East Penn Press

Wednesday, January 17, 2018
PRESS PHOTO BY JIM MARSHEmily Fair is chosen as Vera Cruz Fire Department firefighter of the year after becoming the first female to complete Firefighter One training conducted each year for Lehigh County volunteer firefighting candidates by the Bucks County Fire Academy in Doylestown. PRESS PHOTO BY JIM MARSHEmily Fair is chosen as Vera Cruz Fire Department firefighter of the year after becoming the first female to complete Firefighter One training conducted each year for Lehigh County volunteer firefighting candidates by the Bucks County Fire Academy in Doylestown.

FIRST RESPONDER PROFILE

Wednesday, September 27, 2017 by JIM MARSH Special to The Press in Local News

Determination drives Vera Cruz firefighter

When it came time for Joe Sherman, fire chief of the Vera Cruz Fire Department, or, more officially, Citizens’ Fire Company of Upper Milford Township, to announce the name of the department’s firefighter of the year at the department’s 75th anniversary recognition banquet Aug. 19, it was no surprise it was a female firefighter that stepped forward.

Emily Fair had gathered years of service with the fire department, but this spring she became the first female in the fire department’s history to complete the Bucks County Community College Firefighter One fire training course.

The 192-hour course, held January to May, is held in Lehigh County annually for area volunteers so they do not have to travel to Bucks County Fire Academy in Doylestown. The course provides volunteer firefighter certification recognized throughout the country.

Fair had been involved with the Vera Cruz fire and rescue company since being encouraged by the fire department’s assistant chief, Jason Tapler, to “come out and see what we’re all about.”

Fair liked the “family” atmosphere and became involved with the department’s auxiliary, serving as its president.

As she learned more about what was involved in being a firefighter, she decided, “I could do this,” and applied to become an active member of the crew in 2014.

After taking a vehicle rescue training module, she found an opening in the Bucks County firefighter training for the 2017 candidate class. The course extends over five months with both classroom and “hands-on” technical training with a least two multi-hour sessions each week.

Allentown Fire Department Lt. Chris Groller, lead course instructor for the course, recalls Fair as an “outstanding” candidate.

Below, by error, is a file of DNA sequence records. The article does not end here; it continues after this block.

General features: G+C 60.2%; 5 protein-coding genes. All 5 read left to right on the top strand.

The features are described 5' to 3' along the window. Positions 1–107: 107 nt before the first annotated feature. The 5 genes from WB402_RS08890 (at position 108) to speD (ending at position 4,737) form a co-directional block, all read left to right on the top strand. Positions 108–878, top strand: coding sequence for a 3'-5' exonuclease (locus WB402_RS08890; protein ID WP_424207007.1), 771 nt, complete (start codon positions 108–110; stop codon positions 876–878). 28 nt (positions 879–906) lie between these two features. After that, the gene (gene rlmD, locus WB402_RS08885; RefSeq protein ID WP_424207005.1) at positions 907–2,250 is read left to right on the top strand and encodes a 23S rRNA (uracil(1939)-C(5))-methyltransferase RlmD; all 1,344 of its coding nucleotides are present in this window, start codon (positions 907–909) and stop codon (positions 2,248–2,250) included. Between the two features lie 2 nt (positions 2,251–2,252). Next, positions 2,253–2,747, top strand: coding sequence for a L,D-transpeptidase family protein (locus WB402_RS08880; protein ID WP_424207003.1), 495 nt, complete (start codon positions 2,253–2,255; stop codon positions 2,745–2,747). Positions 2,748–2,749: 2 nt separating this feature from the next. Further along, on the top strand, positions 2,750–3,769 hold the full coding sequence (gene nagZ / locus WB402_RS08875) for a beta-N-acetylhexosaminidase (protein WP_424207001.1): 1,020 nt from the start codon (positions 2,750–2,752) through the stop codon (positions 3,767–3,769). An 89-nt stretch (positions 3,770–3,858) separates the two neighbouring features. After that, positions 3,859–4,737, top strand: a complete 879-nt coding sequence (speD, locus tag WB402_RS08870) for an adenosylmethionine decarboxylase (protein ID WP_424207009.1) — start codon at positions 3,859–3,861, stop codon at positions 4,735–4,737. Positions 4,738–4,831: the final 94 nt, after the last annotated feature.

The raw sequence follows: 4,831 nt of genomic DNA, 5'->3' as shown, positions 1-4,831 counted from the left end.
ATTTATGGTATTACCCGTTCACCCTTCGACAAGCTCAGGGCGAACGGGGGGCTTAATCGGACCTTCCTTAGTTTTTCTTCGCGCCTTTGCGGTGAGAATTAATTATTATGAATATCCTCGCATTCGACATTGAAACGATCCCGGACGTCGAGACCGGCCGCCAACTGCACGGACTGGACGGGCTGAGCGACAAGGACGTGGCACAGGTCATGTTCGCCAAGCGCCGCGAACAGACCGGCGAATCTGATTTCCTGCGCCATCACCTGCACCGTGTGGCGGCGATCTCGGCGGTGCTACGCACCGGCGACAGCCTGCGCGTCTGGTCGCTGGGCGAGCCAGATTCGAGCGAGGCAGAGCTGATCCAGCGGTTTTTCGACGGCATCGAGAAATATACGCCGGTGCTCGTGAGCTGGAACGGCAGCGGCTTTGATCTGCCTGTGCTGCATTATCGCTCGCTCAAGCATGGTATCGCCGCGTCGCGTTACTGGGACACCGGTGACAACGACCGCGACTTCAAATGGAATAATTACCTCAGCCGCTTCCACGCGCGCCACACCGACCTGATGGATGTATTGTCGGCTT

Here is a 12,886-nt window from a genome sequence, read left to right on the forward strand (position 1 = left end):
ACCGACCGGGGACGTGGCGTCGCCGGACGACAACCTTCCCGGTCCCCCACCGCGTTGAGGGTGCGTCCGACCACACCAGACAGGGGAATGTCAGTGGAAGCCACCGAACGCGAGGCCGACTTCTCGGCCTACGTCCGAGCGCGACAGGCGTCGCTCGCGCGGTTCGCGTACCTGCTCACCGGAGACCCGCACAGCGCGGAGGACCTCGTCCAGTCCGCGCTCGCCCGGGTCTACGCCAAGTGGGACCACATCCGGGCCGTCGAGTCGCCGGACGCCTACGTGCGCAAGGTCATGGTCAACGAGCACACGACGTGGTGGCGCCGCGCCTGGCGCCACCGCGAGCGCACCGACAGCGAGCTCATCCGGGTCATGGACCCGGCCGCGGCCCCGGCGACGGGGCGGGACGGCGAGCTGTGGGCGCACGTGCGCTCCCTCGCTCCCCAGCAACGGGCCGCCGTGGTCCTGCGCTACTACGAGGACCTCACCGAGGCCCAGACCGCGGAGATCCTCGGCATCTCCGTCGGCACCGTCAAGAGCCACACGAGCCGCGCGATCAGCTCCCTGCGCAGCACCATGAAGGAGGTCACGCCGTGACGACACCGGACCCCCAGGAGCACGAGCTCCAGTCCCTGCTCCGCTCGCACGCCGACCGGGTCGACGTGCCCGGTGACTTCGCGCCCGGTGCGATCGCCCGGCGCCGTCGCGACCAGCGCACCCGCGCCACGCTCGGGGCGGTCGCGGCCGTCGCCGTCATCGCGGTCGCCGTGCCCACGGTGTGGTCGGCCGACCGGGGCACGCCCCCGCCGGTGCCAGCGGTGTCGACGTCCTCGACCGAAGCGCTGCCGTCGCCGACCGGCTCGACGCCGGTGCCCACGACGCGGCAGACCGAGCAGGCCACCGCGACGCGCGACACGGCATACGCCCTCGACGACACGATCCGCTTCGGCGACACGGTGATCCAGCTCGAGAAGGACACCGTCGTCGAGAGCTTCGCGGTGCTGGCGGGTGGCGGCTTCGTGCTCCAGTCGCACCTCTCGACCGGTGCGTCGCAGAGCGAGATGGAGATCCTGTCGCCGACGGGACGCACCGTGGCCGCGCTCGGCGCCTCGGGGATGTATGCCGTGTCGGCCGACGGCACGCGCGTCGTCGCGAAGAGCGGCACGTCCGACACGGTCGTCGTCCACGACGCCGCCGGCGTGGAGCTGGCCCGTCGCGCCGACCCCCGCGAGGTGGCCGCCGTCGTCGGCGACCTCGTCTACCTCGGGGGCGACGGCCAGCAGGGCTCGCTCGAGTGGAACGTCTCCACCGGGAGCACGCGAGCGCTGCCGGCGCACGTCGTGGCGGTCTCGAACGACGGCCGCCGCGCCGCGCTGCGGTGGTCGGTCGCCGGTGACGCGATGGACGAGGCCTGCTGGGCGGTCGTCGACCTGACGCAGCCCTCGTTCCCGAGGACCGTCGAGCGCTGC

“The Firefighter One training is not for the faint of heart,” Groller said. “It provides serious training for those who can complete its requirements,” he said. “Emily was a ‘quiet leader’ throughout. She did what was asked of her, never questioning what was required to become a competent volunteer firefighter. She was a real asset to this year’s candidate class.”

Fair says a lot of her ability can be ascribed to training she acquired in the 4-H organization, in which she participated in her formative years. “That’s where my determination comes from,” she said. Having worked with farm animals, Fair said she never had a fear of “getting my hands dirty.”

Since completing the FF1 course, Fair has gone on to an advanced hazardous-materials training module. She describes that training as challenging because “everything changes so fast in the hazards we face. Just when you think you have a handle on the hazards, something else comes along to make you rethink what you are facing.”

Fair says she has no “end-point” in the first responder training she undertakes. “I just want to go as far as I can.”

One of Fair’s most memorable calls was on the Pennsylvania Turnpike’s Northeast extension, a portion of which is a Vera Cruz fire/rescue response area. “I recall seeing a column of thick, black smoke even before getting to the area, and thinking, ‘Somebody is having a really bad day.’”

When the unit she was with got on scene she recalls it being even worse than anticipated. “The tracker-trailer involved was ‘fully-involved,’” firefighter parlance for “fire everywhere.” The fire had spread along the roadside and responders had to cope with a brush fire as well as the vehicle fire.

In instances like this, Vera Cruz is known as a “good ole’ tanker company,” and is one of the few rural fire departments in Lehigh County which has two tankers in its fleet. Only about one percent of the department’s fire district has a municipal water supply.

Like most volunteer first responder organizations, Vera Cruz is always looking for people to join its ranks. Fair says she never regrets taking the step to become an active firefighter.

“I was accepted from the beginning, and there is always someone with more experience willing to pitch in with helpful advice. If more people would just take the time to come out see what we are about, the fire service would probably seem less intimidating.”

What she says is most encouraging about being on the roster is that “Vera Cruz Fire Department prides itself as the place where friends become family.”